“When I pitched my workshop idea, I was planning on purchasing some games that I wanted to demonstrate during the workshop. However, as far as I can tell, after visiting several malls around Doha, the games I wanted are not available in the city.
“The list of games includes The Resistance, The Ungame, Wits & Wagers, Concept, and Telestrations. These are games that I have enjoyed with friends, and I have employed some of them in the classroom or at student events. I have embedded Amazon links to all the games in my PPT, so if you are interested in them, feel free to investigate and contact me if you wish to know why I feel the games would be useful in the language classroom.
“Even though there are a wealth of games on the market, not all tabletop games are entirely employable in the language classroom. However, if you have the opportunity to peruse a number of them, you might find ideas that you might adapt for your own classroom purposes.
“For example, when I purchased Never Have I Ever, I found that the majority of the conversation starters were a bit too raunchy for the classroom. But, I still liked the idea to teach the present perfect and the past participle. Would You Rather…?, with some careful screening, could provide offbeat prompts to spur classroom writing and speaking. And the most promising thing that I found in Pub Trivia, was the answer sheet. With the answer sheet as a springboard, I felt that I could create questions that would be more germane to my curriculum objectives.
“It would be very easy to recreate this answer sheet as a Word file, and then use the game as a way to review for a quiz or midterm.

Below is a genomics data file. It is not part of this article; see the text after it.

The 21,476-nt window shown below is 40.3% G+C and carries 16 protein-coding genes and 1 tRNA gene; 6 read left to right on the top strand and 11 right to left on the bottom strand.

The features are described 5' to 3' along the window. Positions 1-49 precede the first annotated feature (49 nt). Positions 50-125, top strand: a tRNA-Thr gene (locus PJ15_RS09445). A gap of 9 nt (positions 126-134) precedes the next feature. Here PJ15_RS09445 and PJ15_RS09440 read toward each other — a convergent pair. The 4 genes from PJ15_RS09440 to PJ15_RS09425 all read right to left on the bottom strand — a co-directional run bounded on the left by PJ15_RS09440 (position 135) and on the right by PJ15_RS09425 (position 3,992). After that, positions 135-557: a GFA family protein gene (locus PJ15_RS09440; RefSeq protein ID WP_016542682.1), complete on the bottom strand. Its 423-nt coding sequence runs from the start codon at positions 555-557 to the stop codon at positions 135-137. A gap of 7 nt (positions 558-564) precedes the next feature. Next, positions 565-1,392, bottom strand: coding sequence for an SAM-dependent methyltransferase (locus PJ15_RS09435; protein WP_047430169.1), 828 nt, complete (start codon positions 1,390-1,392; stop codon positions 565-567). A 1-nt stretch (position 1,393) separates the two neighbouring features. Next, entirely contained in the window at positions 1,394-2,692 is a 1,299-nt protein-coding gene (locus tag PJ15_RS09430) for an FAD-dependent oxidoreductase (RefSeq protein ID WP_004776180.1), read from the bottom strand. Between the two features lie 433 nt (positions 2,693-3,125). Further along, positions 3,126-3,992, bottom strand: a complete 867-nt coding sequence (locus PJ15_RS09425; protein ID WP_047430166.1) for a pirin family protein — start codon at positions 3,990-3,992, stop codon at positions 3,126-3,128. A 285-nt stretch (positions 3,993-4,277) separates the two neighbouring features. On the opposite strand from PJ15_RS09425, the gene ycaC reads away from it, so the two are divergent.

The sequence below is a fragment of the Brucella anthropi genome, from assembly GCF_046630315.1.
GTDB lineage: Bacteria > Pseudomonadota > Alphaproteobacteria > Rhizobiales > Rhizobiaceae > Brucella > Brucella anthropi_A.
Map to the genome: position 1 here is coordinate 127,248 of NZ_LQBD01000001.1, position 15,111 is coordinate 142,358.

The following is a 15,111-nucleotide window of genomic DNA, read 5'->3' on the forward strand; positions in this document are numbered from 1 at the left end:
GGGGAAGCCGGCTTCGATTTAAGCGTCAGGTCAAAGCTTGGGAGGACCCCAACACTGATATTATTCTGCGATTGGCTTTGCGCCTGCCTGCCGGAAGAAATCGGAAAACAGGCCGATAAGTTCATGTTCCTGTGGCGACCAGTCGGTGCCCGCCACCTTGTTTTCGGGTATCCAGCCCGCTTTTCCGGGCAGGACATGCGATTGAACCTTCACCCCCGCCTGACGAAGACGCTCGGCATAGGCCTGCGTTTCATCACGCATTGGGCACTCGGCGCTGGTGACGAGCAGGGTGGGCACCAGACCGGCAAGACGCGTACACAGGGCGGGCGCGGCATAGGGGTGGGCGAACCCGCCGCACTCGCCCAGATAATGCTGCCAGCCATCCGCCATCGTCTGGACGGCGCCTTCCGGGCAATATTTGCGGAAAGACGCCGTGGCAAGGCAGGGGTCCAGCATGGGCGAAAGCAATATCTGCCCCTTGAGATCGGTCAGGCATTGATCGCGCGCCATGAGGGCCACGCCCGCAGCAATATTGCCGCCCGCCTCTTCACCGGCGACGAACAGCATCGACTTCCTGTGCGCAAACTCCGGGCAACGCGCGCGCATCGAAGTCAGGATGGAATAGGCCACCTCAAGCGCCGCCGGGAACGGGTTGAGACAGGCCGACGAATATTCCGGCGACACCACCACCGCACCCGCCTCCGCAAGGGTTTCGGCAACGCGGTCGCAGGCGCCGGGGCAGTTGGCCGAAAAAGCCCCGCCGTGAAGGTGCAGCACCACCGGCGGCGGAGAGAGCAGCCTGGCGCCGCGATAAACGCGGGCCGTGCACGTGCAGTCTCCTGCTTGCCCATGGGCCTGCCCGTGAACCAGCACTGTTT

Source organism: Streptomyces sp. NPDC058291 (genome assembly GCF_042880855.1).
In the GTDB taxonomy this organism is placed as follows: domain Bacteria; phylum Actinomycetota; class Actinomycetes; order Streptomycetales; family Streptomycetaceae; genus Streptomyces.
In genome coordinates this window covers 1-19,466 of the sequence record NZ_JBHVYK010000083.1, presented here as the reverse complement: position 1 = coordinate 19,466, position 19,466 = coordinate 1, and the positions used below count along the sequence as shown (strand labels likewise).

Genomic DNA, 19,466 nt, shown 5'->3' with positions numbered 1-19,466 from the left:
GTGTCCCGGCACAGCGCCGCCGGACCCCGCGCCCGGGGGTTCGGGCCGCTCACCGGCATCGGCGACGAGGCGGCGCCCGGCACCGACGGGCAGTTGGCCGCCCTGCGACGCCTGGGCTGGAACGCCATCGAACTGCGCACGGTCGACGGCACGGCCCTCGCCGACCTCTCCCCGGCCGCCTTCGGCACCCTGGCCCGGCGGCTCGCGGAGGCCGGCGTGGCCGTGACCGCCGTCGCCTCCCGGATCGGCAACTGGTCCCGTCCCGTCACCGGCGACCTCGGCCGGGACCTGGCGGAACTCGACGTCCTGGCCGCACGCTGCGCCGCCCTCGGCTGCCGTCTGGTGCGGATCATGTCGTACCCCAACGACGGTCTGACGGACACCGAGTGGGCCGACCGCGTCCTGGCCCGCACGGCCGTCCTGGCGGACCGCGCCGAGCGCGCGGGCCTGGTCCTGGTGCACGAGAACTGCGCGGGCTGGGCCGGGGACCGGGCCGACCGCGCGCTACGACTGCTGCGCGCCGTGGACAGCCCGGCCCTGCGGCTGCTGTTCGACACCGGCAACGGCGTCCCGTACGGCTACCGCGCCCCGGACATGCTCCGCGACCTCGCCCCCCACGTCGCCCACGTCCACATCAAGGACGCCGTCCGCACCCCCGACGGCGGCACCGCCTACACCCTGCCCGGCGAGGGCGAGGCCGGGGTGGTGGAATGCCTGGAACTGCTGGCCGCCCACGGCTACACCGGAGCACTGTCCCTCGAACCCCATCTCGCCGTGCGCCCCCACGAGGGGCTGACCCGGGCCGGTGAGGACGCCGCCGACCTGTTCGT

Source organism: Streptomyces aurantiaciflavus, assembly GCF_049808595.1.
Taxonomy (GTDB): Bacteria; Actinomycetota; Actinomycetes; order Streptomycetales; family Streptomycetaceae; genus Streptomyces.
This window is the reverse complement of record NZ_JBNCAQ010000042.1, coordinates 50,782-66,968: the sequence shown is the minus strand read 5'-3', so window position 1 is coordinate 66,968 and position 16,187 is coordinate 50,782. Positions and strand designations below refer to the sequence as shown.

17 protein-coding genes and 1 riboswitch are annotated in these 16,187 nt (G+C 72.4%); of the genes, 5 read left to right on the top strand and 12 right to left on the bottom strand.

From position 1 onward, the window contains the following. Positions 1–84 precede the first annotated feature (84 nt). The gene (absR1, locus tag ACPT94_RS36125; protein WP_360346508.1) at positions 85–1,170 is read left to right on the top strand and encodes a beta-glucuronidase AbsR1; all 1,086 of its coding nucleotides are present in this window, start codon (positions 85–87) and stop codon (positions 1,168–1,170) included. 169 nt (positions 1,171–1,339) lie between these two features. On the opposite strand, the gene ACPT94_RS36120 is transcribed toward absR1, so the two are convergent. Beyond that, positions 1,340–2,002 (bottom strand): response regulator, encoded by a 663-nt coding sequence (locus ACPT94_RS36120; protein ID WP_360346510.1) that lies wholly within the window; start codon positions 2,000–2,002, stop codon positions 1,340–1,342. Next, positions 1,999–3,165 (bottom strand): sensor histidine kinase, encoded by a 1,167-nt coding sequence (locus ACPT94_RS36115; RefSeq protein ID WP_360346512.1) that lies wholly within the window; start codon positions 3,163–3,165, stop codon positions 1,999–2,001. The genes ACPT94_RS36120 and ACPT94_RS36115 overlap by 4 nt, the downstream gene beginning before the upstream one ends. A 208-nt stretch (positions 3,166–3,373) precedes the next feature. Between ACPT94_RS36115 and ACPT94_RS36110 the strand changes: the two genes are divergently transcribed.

“Now that I have discussed at length tabletop games, I want to leave some time for you all to play test some games that I have adapted for use in the English language classroom.
“At your tables, you will find the materials and instructions for one of four types of games: Vocabulary Parcheesi, Reading Dread, Roll and Write, and Visual Directions. Please review the instructions and play the game. I will come around and clarify any confusion that you might have. Additionally, if the game requires dice, would someone at each table be kind enough to download a free dice app? Unfortunately, dice are not easy to come by in Doha. Lastly, as you play test, feel free to appraise the game. What do you like about the game? What could be improved about the game? And, how would you adapt the game for your classroom or course?
“This brings us to the end of the workshop. Before we conclude, I have some additional suggestions if you are interested in employing and adapting tabletop games.
“Additionally, if you wish to create your own board games, a very easy way to create a board is to use PowerPoint. If you have ever created a poster for a presentation using PowerPoint, then you should be able to create a board for a tabletop game using the program.
“Feel free to contact me if you have any questions or feedback, and thank you for spending your Saturday with me. Cheers!”